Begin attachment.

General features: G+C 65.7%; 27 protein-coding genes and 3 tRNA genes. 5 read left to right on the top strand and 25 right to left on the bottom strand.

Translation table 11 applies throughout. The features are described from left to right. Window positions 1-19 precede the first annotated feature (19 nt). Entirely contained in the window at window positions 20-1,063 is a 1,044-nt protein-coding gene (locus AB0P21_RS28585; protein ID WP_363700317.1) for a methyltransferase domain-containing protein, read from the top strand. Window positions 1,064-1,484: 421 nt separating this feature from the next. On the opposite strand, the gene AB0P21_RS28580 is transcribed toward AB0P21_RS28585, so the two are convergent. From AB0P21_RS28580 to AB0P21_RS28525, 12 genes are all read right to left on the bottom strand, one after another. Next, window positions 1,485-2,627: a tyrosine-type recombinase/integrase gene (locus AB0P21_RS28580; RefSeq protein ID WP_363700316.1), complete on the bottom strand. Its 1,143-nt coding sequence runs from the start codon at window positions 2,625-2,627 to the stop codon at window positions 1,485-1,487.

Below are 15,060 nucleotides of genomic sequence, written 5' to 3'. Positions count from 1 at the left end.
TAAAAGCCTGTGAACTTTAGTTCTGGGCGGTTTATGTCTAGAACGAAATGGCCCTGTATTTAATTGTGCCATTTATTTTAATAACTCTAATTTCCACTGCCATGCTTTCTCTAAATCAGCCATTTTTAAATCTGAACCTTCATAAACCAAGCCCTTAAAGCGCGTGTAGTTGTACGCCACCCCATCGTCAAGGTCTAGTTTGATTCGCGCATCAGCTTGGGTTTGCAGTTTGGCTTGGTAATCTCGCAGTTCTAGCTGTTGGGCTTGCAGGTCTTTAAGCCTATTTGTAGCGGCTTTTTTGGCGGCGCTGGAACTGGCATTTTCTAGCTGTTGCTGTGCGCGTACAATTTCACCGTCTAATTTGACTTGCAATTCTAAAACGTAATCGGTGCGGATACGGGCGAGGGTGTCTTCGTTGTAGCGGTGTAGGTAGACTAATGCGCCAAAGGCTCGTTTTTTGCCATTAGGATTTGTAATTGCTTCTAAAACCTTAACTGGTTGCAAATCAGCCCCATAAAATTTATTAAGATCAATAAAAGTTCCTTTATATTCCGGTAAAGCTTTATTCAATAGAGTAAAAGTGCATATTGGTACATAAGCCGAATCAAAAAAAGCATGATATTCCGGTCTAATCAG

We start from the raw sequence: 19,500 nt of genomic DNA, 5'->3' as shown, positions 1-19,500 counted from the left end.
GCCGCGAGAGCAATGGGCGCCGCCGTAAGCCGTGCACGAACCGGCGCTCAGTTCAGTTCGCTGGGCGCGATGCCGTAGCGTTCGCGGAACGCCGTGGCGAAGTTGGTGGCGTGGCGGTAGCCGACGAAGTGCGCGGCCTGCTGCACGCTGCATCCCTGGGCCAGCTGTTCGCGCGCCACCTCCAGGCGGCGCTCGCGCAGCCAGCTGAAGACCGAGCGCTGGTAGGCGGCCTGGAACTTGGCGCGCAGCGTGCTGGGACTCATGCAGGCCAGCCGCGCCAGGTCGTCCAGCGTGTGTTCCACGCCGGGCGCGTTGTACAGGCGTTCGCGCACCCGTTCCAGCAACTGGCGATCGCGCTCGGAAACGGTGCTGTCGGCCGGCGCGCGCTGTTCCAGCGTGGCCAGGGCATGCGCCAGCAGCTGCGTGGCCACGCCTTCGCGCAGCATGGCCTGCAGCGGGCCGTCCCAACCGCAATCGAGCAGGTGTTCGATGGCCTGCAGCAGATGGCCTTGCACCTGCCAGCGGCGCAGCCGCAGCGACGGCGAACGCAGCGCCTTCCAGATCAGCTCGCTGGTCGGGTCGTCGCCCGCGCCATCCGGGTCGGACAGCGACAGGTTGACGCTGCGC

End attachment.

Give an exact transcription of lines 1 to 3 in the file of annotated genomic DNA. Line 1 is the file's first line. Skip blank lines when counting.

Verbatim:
General features: G+C 65.7%; 27 protein-coding genes and 3 tRNA genes. 5 read left to right on the top strand and 25 right to left on the bottom strand.

Translation table 11 applies throughout. The features are described from left to right. Window positions 1-19 precede the first annotated feature (19 nt). Entirely contained in the window at window positions 20-1,063 is a 1,044-nt protein-coding gene (locus AB0P21_RS28585; protein ID WP_363700317.1) for a methyltransferase domain-containing protein, read from the top strand. Window positions 1,064-1,484: 421 nt separating this feature from the next. On the opposite strand, the gene AB0P21_RS28580 is transcribed toward AB0P21_RS28585, so the two are convergent. From AB0P21_RS28580 to AB0P21_RS28525, 12 genes are all read right to left on the bottom strand, one after another. Next, window positions 1,485-2,627: a tyrosine-type recombinase/integrase gene (locus AB0P21_RS28580; RefSeq protein ID WP_363700316.1), complete on the bottom strand. Its 1,143-nt coding sequence runs from the start codon at window positions 2,625-2,627 to the stop codon at window positions 1,485-1,487.

Below are 15,060 nucleotides of genomic sequence, written 5' to 3'. Positions count from 1 at the left end.